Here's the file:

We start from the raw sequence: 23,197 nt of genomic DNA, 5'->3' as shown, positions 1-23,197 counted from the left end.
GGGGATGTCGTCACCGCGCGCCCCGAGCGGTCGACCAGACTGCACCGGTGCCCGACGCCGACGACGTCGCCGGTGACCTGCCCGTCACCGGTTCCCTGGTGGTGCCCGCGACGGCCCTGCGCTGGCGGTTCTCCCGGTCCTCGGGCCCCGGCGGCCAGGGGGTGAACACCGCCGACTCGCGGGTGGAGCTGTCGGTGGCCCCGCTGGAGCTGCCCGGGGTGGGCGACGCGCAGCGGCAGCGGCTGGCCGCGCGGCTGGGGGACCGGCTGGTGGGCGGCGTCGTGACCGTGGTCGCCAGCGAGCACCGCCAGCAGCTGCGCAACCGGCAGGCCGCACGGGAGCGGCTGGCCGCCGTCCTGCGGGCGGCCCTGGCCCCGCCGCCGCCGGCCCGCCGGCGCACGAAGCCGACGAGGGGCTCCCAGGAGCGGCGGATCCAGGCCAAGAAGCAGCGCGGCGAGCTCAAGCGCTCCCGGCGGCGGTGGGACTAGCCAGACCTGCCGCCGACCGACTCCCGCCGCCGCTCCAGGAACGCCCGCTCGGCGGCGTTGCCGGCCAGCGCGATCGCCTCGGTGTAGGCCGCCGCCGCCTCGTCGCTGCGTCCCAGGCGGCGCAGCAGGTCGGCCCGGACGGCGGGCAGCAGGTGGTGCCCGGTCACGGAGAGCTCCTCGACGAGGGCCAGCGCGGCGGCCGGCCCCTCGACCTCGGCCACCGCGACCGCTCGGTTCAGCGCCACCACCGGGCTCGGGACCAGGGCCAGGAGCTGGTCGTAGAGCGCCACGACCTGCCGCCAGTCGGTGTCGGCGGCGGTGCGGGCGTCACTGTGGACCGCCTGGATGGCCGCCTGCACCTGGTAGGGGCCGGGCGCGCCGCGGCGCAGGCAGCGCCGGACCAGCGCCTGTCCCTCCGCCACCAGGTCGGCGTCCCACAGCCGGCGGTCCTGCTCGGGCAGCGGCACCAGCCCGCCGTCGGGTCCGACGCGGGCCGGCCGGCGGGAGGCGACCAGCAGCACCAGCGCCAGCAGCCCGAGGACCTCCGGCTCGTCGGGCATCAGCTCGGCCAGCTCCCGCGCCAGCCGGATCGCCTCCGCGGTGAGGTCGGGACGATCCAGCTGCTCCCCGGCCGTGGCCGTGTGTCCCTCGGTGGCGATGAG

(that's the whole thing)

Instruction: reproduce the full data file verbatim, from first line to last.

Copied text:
We start from the raw sequence: 23,197 nt of genomic DNA, 5'->3' as shown, positions 1-23,197 counted from the left end.
GGGGATGTCGTCACCGCGCGCCCCGAGCGGTCGACCAGACTGCACCGGTGCCCGACGCCGACGACGTCGCCGGTGACCTGCCCGTCACCGGTTCCCTGGTGGTGCCCGCGACGGCCCTGCGCTGGCGGTTCTCCCGGTCCTCGGGCCCCGGCGGCCAGGGGGTGAACACCGCCGACTCGCGGGTGGAGCTGTCGGTGGCCCCGCTGGAGCTGCCCGGGGTGGGCGACGCGCAGCGGCAGCGGCTGGCCGCGCGGCTGGGGGACCGGCTGGTGGGCGGCGTCGTGACCGTGGTCGCCAGCGAGCACCGCCAGCAGCTGCGCAACCGGCAGGCCGCACGGGAGCGGCTGGCCGCCGTCCTGCGGGCGGCCCTGGCCCCGCCGCCGCCGGCCCGCCGGCGCACGAAGCCGACGAGGGGCTCCCAGGAGCGGCGGATCCAGGCCAAGAAGCAGCGCGGCGAGCTCAAGCGCTCCCGGCGGCGGTGGGACTAGCCAGACCTGCCGCCGACCGACTCCCGCCGCCGCTCCAGGAACGCCCGCTCGGCGGCGTTGCCGGCCAGCGCGATCGCCTCGGTGTAGGCCGCCGCCGCCTCGTCGCTGCGTCCCAGGCGGCGCAGCAGGTCGGCCCGGACGGCGGGCAGCAGGTGGTGCCCGGTCACGGAGAGCTCCTCGACGAGGGCCAGCGCGGCGGCCGGCCCCTCGACCTCGGCCACCGCGACCGCTCGGTTCAGCGCCACCACCGGGCTCGGGACCAGGGCCAGGAGCTGGTCGTAGAGCGCCACGACCTGCCGCCAGTCGGTGTCGGCGGCGGTGCGGGCGTCACTGTGGACCGCCTGGATGGCCGCCTGCACCTGGTAGGGGCCGGGCGCGCCGCGGCGCAGGCAGCGCCGGACCAGCGCCTGTCCCTCCGCCACCAGGTCGGCGTCCCACAGCCGGCGGTCCTGCTCGGGCAGCGGCACCAGCCCGCCGTCGGGTCCGACGCGGGCCGGCCGGCGGGAGGCGACCAGCAGCACCAGCGCCAGCAGCCCGAGGACCTCCGGCTCGTCGGGCATCAGCTCGGCCAGCTCCCGCGCCAGCCGGATCGCCTCCGCGGTGAGGTCGGGACGATCCAGCTGCTCCCCGGCCGTGGCCGTGTGTCCCTCGGTGGCGATGAG